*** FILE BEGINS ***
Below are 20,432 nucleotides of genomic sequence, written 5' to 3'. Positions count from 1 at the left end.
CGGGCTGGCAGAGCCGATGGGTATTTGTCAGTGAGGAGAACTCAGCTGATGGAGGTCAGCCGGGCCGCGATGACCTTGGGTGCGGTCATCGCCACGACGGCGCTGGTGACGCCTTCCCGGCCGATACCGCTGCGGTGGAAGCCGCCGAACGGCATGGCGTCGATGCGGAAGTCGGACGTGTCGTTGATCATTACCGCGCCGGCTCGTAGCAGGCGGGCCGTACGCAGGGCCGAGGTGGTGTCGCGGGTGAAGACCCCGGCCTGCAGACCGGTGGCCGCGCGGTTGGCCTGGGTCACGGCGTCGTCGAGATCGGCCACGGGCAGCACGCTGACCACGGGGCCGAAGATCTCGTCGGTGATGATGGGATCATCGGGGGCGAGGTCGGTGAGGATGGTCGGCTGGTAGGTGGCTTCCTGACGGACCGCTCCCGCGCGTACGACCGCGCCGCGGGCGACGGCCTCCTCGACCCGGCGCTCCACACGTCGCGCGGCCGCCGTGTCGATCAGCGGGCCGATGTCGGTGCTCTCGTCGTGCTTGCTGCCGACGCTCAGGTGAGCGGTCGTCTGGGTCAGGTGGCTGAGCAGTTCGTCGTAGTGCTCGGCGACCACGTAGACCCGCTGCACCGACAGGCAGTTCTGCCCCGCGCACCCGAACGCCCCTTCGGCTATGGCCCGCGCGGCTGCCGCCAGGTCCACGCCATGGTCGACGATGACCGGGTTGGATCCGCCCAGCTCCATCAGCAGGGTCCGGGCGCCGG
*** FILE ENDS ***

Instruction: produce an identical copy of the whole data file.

Below are 20,432 nucleotides of genomic sequence, written 5' to 3'. Positions count from 1 at the left end.
CGGGCTGGCAGAGCCGATGGGTATTTGTCAGTGAGGAGAACTCAGCTGATGGAGGTCAGCCGGGCCGCGATGACCTTGGGTGCGGTCATCGCCACGACGGCGCTGGTGACGCCTTCCCGGCCGATACCGCTGCGGTGGAAGCCGCCGAACGGCATGGCGTCGATGCGGAAGTCGGACGTGTCGTTGATCATTACCGCGCCGGCTCGTAGCAGGCGGGCCGTACGCAGGGCCGAGGTGGTGTCGCGGGTGAAGACCCCGGCCTGCAGACCGGTGGCCGCGCGGTTGGCCTGGGTCACGGCGTCGTCGAGATCGGCCACGGGCAGCACGCTGACCACGGGGCCGAAGATCTCGTCGGTGATGATGGGATCATCGGGGGCGAGGTCGGTGAGGATGGTCGGCTGGTAGGTGGCTTCCTGACGGACCGCTCCCGCGCGTACGACCGCGCCGCGGGCGACGGCCTCCTCGACCCGGCGCTCCACACGTCGCGCGGCCGCCGTGTCGATCAGCGGGCCGATGTCGGTGCTCTCGTCGTGCTTGCTGCCGACGCTCAGGTGAGCGGTCGTCTGGGTCAGGTGGCTGAGCAGTTCGTCGTAGTGCTCGGCGACCACGTAGACCCGCTGCACCGACAGGCAGTTCTGCCCCGCGCACCCGAACGCCCCTTCGGCTATGGCCCGCGCGGCTGCCGCCAGGTCCACGCCATGGTCGACGATGACCGGGTTGGATCCGCCCAGCTCCATCAGCAGGGTCCGGGCGCCGG